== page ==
There’s Something Happening Here

Posted by on Mar 8, 2017 in Blog | 2 comments

Amid all the horrors wrought because of the election, I find myself more confused and confounded than I ever thought possible.   As the former director of the Women’s Needs Center of the Haight Ashbury Free Clinics, I am appalled by the “replacement” of the ACA (Affordable Care Act or Obamacare). It is heartless, a tax giveaway to the wealthy, and particularly harsh to women. And will throw many many millions (estimates are 20-30 MILLION people) off health insurance and into untenable situations, and back to early, preventable deaths. I was always in favor of an expansion of Medicare, or at the very least, a “public option”—but at least the ACA was...

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Anxiety and Its Remedies in the Age of 45

Posted by on Feb 22, 2017 in Blog | 2 comments

I think I’ve come by my anxiety honestly—my mother both smoked when I was in utero, and created a home environment filled with it herself. It used to be a frequent physical experience—a tightening of my chest that I couldn’t relieve. I finally decided, given my family history, to treat it both with talk therapy and medication. And it is the medication that took away the physical experience and the therapy that helped me understand it. Periodically, I test myself, to see if the therapy and spiritual work I do on myself has rendered the medication unnecessary. It hasn’t. I’ve had to accept that this is a chemical imbalance that no amount of spiritual work or...

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Strangers in a Strange Land

Posted by on Feb 3, 2017 in Blog | 2 comments

As we were discussing last week what I would teach today, we recognized that, while changes come swiftly these days—every day requires a head spinning, head shaking, face palming new reality, it would be useful to review what we Jews have thought about immigration and refugees–strangers… First a story, from Rachel Naomi Remen’s Kitchen Table Wisdom, a wonderful book, by the way… “…I say to God, ‘God is it okay to luff strangers?’ And God says to me, ‘Yitzak, vat is dis strangers? You make strangers. I don’t make strangers.’” The most frequently repeated mitzvah—and here I mean commandment, or way to connect to the Divine, rather...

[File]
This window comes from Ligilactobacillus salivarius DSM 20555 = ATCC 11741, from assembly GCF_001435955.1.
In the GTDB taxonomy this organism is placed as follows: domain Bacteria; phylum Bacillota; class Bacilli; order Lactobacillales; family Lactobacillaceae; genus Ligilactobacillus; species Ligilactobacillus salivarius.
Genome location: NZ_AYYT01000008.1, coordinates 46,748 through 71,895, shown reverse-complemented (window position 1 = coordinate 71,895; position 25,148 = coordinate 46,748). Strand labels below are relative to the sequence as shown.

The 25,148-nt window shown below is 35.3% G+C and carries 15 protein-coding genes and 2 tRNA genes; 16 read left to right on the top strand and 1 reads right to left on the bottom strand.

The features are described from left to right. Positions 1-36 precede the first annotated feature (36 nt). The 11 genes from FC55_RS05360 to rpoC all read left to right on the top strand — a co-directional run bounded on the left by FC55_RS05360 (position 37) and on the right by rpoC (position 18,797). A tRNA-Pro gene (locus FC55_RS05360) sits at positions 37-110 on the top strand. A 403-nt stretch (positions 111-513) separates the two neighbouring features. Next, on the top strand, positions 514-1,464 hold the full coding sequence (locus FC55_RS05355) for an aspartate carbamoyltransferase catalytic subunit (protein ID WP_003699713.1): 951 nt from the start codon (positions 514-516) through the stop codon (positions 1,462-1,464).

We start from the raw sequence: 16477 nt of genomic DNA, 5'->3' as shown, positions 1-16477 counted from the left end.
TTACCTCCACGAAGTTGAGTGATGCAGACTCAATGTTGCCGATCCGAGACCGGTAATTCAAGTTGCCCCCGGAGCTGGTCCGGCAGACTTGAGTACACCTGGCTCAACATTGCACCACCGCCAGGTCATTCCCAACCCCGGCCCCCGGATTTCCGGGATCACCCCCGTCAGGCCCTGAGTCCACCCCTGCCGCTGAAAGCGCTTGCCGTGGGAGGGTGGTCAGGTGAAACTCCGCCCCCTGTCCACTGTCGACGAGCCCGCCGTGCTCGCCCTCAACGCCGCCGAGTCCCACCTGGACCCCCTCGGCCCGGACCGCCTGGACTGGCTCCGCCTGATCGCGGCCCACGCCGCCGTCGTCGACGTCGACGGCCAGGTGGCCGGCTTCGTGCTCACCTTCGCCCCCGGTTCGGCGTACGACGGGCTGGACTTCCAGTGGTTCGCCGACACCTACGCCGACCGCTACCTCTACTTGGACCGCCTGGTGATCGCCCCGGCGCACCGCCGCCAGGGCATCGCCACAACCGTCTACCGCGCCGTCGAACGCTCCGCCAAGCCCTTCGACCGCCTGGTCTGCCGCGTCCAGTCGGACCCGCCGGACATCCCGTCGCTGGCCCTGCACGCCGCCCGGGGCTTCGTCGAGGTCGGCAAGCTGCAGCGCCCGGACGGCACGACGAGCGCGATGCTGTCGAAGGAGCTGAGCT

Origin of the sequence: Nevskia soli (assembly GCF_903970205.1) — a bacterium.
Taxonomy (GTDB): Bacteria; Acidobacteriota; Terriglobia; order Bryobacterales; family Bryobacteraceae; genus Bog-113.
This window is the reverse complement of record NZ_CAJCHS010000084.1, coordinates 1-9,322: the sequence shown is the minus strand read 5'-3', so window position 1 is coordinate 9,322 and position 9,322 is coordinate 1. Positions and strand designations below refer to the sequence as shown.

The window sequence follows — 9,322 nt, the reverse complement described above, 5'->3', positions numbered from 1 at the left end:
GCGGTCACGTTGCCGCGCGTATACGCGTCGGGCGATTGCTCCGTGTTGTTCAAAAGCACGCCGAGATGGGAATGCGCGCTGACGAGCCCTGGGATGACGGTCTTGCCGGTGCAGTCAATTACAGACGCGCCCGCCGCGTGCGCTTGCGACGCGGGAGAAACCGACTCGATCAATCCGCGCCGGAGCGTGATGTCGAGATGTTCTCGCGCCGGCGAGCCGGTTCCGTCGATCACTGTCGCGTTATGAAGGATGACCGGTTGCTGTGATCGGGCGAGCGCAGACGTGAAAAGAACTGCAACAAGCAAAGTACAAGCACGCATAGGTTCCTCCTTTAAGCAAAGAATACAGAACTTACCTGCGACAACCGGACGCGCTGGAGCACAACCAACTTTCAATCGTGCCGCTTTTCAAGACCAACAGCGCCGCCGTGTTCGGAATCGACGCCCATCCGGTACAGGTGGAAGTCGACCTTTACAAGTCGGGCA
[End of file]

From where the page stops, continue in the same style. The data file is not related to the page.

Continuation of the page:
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Standing with Shifra and Puah on Inauguration Day

Posted by on Jan 20, 2017 in Blog | 3 comments

Tomorrow, all over the world, Jews will read the opening to the book of Exodus (or Shemot), where we read that a new Pharaoh arose who did not remember Joseph, and who was so very concerned about the immigrant group, the children of Israel, because we might become a fifth column collaborating with Egypt’s enemies. From that fear, he enslaved the children of Israel and set hard taskmasters above us. But then the midwives, Shifra and Puah, resisted Pharaoh’s direct orders to begin to exterminate us. These two brave women exhibited the first recorded act of civil disobedience. They sparked hope that together we could stand up against the Pharaoh, and maybe, just maybe,...

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Welcome to The Resistance: Chanukah This Year

Posted by on Dec 29, 2016 in Blog | 1 comment

I’ve found that—while I can say the pleasantry of “Happy Chanukah” or “Happy Holidays”, I am finding it hard to actually mean it. I choke a little over these words with people I have a deeper relationship with. This Chanukah, I am reminded that Chanukah literally means “dedication,” and we have the opportunity to dedicate ourselves, to the best of our ability, to something that has meaning to us. That we have an incoming president who more resembles Antiochus IV, the tyrant who sparked the Maccabean revolt, than even the worst presidents of my lifetime, and we must be prepared, as the Maccabees were, to resist.   Rabbi Danya Ruttenberg wrote in the...

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Turning Mourning into Action: Reflections on the Election

Posted by on Nov 11, 2016 in Blog | 2 comments

I, like everyone else I seem to know, have been shocked, speechless and overwhelmed by grief. I appreciate R. Sydney Mintz’s words yesterday on a call for Bend the Arc’s We’ve Seen This Before campaign: we all entered Tuesday thinking we were going to a wedding, and when we arrived, it turned into a funeral.   And so we mourn.   And then we organize.   But first we analyze, (after we acknowledge—Hillary won the popular vote (by almost 400,000 votes at this point, and growing) and I have been reading so many different versions of analysis. First ashamed of my white sisters, who turned away from Hillary toward Trump; proud of my Jewish tribe, who...

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